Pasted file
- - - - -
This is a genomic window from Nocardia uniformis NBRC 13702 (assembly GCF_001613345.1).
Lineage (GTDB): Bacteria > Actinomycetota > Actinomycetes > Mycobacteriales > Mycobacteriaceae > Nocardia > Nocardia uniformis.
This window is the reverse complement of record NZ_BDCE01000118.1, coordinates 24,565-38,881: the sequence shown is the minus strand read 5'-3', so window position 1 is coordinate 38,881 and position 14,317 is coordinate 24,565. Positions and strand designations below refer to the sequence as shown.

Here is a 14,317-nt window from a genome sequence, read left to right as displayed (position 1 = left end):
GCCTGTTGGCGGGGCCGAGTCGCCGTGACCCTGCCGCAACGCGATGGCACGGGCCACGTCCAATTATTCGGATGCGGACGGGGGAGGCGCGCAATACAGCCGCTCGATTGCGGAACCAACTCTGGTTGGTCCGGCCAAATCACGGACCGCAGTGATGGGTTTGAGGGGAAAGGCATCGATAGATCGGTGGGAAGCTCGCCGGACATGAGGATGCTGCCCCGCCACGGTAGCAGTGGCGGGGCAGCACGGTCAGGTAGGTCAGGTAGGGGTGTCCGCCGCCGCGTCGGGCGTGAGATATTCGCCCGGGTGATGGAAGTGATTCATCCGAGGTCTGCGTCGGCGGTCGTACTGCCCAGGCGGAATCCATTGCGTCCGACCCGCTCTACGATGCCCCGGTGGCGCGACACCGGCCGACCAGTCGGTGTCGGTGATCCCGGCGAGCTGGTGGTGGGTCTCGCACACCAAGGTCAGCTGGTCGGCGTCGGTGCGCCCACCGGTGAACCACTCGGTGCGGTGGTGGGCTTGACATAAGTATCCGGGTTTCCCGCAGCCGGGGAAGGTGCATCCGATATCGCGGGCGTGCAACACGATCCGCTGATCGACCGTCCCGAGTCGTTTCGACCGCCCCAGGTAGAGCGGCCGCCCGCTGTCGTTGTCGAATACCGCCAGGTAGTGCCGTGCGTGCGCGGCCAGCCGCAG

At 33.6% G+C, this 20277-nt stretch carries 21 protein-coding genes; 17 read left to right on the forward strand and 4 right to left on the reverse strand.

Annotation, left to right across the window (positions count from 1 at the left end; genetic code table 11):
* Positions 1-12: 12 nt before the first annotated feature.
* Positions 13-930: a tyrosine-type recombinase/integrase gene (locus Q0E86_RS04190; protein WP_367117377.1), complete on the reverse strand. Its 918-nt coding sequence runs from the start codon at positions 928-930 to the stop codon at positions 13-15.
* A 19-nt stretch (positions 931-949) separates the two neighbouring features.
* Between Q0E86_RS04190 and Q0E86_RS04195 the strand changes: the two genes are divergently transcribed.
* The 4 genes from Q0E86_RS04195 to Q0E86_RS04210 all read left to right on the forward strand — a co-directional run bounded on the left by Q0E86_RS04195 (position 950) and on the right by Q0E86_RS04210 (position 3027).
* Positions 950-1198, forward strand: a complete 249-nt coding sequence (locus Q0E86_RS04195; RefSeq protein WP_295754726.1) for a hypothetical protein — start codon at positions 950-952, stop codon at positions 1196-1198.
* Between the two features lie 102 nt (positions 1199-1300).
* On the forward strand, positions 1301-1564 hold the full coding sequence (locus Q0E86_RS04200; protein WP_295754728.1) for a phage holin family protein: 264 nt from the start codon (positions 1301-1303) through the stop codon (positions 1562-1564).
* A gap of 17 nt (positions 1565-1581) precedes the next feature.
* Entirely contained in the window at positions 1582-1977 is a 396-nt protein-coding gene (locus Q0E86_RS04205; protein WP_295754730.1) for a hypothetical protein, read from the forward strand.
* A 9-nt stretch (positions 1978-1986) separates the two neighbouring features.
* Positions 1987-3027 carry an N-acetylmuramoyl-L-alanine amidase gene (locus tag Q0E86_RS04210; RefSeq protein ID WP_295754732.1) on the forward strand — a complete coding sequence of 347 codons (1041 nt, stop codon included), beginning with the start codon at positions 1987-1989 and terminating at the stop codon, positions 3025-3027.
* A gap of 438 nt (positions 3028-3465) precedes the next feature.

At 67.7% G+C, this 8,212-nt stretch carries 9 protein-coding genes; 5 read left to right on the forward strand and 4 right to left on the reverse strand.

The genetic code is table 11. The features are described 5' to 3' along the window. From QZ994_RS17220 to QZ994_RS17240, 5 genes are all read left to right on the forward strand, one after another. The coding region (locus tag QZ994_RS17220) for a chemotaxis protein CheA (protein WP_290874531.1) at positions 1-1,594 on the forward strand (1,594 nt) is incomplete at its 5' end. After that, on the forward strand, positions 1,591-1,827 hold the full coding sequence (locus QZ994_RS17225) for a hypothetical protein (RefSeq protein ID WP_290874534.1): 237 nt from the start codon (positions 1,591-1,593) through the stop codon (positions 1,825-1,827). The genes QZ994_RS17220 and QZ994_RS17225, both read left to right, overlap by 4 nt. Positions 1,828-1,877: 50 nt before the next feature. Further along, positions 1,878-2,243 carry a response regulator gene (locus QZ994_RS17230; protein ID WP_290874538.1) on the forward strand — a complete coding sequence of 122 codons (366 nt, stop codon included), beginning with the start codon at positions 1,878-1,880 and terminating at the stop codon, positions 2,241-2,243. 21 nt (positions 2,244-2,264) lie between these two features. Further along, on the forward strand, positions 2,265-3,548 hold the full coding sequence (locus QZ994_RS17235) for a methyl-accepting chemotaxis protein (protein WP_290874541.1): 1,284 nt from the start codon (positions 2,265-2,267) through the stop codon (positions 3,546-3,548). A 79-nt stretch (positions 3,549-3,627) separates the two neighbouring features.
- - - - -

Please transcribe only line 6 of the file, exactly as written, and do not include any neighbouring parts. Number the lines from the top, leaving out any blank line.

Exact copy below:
At 33.6% G+C, this 20277-nt stretch carries 21 protein-coding genes; 17 read left to right on the forward strand and 4 right to left on the reverse strand.